Singapore Budget 2017: Short-term measures 'disappointing', help for SMEs welcome, says business community

The Singapore Business Federation is disappointed with Budget 2017's short-term measures announced by Finance Minister Heng Swee Keat, but it welcomes the long-term measures.
The Singapore Business Federation is disappointed with Budget 2017's short-term measures announced by Finance Minister Heng Swee Keat, but it welcomes the long-term measures.PHOTO: ST FILE

SINGAPORE - In his Budget address on Monday (Feb 20), Finance Minister Heng Swee Keat announced some measures that will give companies some near-term support to weather the current economic slowdown, as well as new measures that will help them innovate, scale up and go global.

Here are some quick takes from business chambers, tax experts, economists and industry consultants on various aspects of this year's Budget:

The Singapore Business Federation: Disappointed with short-term help for companies, welcomes long-term measures

"The Singapore Business Federation is disappointed with Budget 2017's short-term measures, mainly with the inadequate short-term support to lower business and compliance costs. The business community has repeatedly conveyed their concerns on rising business costs through various platforms.

"For example, the deferment of foreign worker levies by one year for only the marine and process sectors should have been extended across other sectors which are still experiencing cost challenges. There is also an absence of measures on rental rebates for businesses in general.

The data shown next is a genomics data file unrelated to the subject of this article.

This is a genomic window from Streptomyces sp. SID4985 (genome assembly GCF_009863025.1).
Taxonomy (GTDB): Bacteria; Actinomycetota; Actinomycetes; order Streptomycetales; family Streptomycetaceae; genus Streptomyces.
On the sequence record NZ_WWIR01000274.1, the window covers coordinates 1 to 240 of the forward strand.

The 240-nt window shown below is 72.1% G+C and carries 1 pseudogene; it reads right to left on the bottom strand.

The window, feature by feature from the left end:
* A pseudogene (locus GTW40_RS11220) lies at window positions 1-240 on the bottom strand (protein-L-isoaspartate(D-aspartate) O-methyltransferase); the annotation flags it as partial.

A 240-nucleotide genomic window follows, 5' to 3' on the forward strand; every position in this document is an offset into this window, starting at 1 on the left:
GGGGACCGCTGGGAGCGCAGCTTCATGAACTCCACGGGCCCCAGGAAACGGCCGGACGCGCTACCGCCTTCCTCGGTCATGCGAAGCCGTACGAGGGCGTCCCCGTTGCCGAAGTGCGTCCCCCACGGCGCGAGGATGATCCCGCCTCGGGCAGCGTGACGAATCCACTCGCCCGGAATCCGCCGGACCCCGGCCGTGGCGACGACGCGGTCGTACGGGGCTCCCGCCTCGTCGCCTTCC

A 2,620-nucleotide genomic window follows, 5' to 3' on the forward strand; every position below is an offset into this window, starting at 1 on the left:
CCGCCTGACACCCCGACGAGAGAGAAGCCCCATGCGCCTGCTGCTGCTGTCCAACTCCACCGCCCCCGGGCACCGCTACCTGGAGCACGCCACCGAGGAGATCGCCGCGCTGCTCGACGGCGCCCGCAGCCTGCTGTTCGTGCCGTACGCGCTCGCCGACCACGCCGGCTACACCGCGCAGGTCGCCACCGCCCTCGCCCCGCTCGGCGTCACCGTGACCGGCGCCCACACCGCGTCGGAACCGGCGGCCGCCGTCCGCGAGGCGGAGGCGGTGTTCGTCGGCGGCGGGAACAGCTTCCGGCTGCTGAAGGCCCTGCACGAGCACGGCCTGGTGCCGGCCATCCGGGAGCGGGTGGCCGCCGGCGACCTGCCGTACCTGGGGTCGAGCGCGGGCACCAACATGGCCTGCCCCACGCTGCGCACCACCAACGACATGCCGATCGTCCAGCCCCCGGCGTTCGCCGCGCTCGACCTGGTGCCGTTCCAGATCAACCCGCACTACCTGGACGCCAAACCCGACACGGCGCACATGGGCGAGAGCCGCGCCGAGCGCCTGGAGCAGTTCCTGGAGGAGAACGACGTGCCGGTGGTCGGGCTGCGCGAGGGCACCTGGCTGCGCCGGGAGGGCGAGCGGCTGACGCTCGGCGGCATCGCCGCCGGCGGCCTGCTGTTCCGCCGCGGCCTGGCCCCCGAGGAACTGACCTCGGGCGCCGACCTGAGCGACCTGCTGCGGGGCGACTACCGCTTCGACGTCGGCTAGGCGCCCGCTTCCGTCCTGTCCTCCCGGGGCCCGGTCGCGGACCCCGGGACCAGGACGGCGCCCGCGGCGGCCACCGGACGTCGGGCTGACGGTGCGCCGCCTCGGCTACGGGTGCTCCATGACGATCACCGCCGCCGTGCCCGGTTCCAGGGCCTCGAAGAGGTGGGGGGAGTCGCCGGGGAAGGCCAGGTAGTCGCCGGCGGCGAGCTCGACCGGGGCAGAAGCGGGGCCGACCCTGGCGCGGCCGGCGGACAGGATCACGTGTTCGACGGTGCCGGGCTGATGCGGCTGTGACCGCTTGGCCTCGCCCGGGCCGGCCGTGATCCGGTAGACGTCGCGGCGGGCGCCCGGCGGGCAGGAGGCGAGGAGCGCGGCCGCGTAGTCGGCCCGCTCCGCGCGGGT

"However, SBF welcomes the medium- to long-term measures, namely in the areas of internationalisation, innovation and development of digital capabilities, which continue to pave the way for the future economy.

"While it is comforting to know that this year's Budget has a strong focus of preparing our SMEs for the future economy, the current business outlook remains challenging. The business community requires immediate stimulus. We hope to see more details shared at the Committee of Supply debate."

Singapore Chinese Chamber of Commerce & Industry (SCCCI) president Thomas Chua: Long-term Budget with not enough near-term help for businesses

"This is a long-term Budget that is aligned with the CFE recommendations for the medium and longer term. It has outlined specific initiatives in innovation, internationalisation and digitalisation. Businesses need to transform according to the new direction to capture new opportunities, create new revenue sources and to stay relevant.

"However, businesses, especially SMEs, who are facing challenges are disappointed that there are not enough near-term measures to help them. Businesses are concerned with the impact on their business costs, especially with the immediate increase of diesel tax, and soon water price."

KPMG tax partner Alan Lau: Corporate tax rebate welcome but not enough relief from rising costs

"The Government's decision to increase the corporate tax rebate cap to $25,000 (from $20,000) will certainly be welcomed by corporates in Singapore. However, this may not sufficiently help businesses, as many are still grappling with rising business costs on all fronts."

KPMG tax partner Mak Oi Leng: Focus on local firms, not much for MNCs

"This year's Budget focus is very much on helping our home-grown enterprises to grow and expand overseas. However, MNCs may be disappointed that there wasn't much targeted at retaining and attracting them."